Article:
Hillary Clinton in the Civil Rights Era

Key excerpts: When Hillary Rodham was born in 1947, Chicago was called “the most segregated city in America.” Throughout her youth, Democratic Party boss Richard Daley (D) did nothing to change that. Daley’s corrupt power was given to him by white racist Democrat voters, just as white power was gained in Mississippi, and he did nothing to upset them.

In 1947, Hillary’s father ran as an independent for a Chicago Alderman seat. He was beaten by Daley’s racist machine candidate. The experience compelled Hugh Rodham to register as a Republican for the first time in his life. Rodham supported Dewey in 1948, and Eisenhower in ’52 and ’56.

In 1960, 12-year-old Hillary also canvassed her Chicago neighborhood for her father’s choice, Ike’s Vice President, Richard Nixon.

When the Illinois GOP demanded recounts in Chicago after Nixon’s loss to John Kennedy, it was revealed that the Democratic machine had rigged the count to give Kennedy and his southern running mate from segregated Texas a victory in his corrupt, racist, Democratic Kingdom of Chicagoland.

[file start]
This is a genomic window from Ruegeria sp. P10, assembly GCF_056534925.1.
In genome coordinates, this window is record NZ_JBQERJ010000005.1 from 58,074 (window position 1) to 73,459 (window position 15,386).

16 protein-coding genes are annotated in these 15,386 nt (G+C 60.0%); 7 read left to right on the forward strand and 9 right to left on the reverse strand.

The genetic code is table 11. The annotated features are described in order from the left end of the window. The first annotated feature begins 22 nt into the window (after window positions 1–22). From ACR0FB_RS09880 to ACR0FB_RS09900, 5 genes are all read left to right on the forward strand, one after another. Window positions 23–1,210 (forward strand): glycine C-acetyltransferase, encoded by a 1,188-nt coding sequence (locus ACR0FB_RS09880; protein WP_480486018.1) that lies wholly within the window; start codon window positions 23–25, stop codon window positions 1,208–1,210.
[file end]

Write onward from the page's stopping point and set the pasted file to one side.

It is not hard to imagine how an idealistic, educated 12-year-old Republican was affected when she learned that her honest hard work had been robbed by the corrupt, racist Democrats of her city.

Also at age 20, she denounced the Republican Party as being racist, after she attended the RNC convention in Miami and saw Richard Nixon’s supporters attack, sometimes physically, supporters of moderate Republican Nelson Rockefeller, who stood on the old guard Party of Lincoln platform. Nixon threw that one out with his Southern Strategy that swept the racist southern Democrats off their feet for the GOP.

How 1968 changed Hillary, by Edward McLelland

Key excerpt: In the late ’60s, Hillary made the same ideological journey as so many well-educated suburban children who would become the Democratic Party’s brain trust: civil rights lawyers, consumer advocates, college professors, political consultants, nonprofit executives and newspaper editors. After 1968, they wrested the party from Southern courthouse gangs and big-city Northern machines. By 1972, Mayor Daley — a man Hillary was raised to despise — couldn’t even get a seat at the Democratic Convention.